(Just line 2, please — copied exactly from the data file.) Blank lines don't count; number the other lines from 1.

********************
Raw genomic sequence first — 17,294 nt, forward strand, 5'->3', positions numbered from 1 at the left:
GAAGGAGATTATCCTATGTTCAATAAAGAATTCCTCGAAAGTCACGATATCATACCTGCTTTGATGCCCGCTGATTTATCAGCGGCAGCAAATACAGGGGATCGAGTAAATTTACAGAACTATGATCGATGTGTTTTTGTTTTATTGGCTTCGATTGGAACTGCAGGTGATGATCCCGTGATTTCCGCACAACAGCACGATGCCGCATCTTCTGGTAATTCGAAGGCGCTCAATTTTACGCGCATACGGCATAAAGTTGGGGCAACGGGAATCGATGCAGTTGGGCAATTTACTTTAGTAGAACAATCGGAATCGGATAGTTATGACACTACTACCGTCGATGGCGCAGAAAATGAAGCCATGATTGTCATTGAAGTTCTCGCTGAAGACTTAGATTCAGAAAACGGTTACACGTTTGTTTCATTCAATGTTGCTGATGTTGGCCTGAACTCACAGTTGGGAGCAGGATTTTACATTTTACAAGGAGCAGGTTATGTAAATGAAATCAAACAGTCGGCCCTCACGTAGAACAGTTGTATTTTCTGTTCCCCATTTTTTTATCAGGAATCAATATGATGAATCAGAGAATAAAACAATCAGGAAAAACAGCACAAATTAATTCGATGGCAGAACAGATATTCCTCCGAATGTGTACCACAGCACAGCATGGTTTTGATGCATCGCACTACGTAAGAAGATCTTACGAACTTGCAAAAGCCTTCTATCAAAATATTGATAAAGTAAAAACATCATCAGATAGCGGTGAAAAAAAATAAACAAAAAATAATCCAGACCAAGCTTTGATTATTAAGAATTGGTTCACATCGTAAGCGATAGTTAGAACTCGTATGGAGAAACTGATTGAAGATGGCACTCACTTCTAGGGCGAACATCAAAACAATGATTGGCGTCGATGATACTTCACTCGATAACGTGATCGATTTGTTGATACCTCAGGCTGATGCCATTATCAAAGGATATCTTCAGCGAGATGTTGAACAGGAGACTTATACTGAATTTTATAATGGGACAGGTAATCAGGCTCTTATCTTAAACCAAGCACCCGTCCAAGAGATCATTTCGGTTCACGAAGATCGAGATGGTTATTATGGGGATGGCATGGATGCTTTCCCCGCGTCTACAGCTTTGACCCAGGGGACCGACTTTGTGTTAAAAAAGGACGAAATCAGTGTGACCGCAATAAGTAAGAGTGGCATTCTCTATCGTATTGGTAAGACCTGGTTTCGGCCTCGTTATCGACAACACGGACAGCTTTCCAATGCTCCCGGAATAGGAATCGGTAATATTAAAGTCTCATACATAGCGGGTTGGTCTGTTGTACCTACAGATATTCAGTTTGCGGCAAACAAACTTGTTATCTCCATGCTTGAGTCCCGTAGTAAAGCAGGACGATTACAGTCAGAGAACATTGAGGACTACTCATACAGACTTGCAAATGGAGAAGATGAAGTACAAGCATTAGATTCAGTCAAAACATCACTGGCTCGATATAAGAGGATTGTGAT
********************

GAAGGAGATTATCCTATGTTCAATAAAGAATTCCTCGAAAGTCACGATATCATACCTGCTTTGATGCCCGCTGATTTATCAGCGGCAGCAAATACAGGGGATCGAGTAAATTTACAGAACTATGATCGATGTGTTTTTGTTTTATTGGCTTCGATTGGAACTGCAGGTGATGATCCCGTGATTTCCGCACAACAGCACGATGCCGCATCTTCTGGTAATTCGAAGGCGCTCAATTTTACGCGCATACGGCATAAAGTTGGGGCAACGGGAATCGATGCAGTTGGGCAATTTACTTTAGTAGAACAATCGGAATCGGATAGTTATGACACTACTACCGTCGATGGCGCAGAAAATGAAGCCATGATTGTCATTGAAGTTCTCGCTGAAGACTTAGATTCAGAAAACGGTTACACGTTTGTTTCATTCAATGTTGCTGATGTTGGCCTGAACTCACAGTTGGGAGCAGGATTTTACATTTTACAAGGAGCAGGTTATGTAAATGAAATCAAACAGTCGGCCCTCACGTAGAACAGTTGTATTTTCTGTTCCCCATTTTTTTATCAGGAATCAATATGATGAATCAGAGAATAAAACAATCAGGAAAAACAGCACAAATTAATTCGATGGCAGAACAGATATTCCTCCGAATGTGTACCACAGCACAGCATGGTTTTGATGCATCGCACTACGTAAGAAGATCTTACGAACTTGCAAAAGCCTTCTATCAAAATATTGATAAAGTAAAAACATCATCAGATAGCGGTGAAAAAAAATAAACAAAAAATAATCCAGACCAAGCTTTGATTATTAAGAATTGGTTCACATCGTAAGCGATAGTTAGAACTCGTATGGAGAAACTGATTGAAGATGGCACTCACTTCTAGGGCGAACATCAAAACAATGATTGGCGTCGATGATACTTCACTCGATAACGTGATCGATTTGTTGATACCTCAGGCTGATGCCATTATCAAAGGATATCTTCAGCGAGATGTTGAACAGGAGACTTATACTGAATTTTATAATGGGACAGGTAATCAGGCTCTTATCTTAAACCAAGCACCCGTCCAAGAGATCATTTCGGTTCACGAAGATCGAGATGGTTATTATGGGGATGGCATGGATGCTTTCCCCGCGTCTACAGCTTTGACCCAGGGGACCGACTTTGTGTTAAAAAAGGACGAAATCAGTGTGACCGCAATAAGTAAGAGTGGCATTCTCTATCGTATTGGTAAGACCTGGTTTCGGCCTCGTTATCGACAACACGGACAGCTTTCCAATGCTCCCGGAATAGGAATCGGTAATATTAAAGTCTCATACATAGCGGGTTGGTCTGTTGTACCTACAGATATTCAGTTTGCGGCAAACAAACTTGTTATCTCCATGCTTGAGTCCCGTAGTAAAGCAGGACGATTACAGTCAGAGAACATTGAGGACTACTCATACAGACTTGCAAATGGAGAAGATGAAGTACAAGCATTAGATTCAGTCAAAACATCACTGGCTCGATATAAGAGGATTGTGAT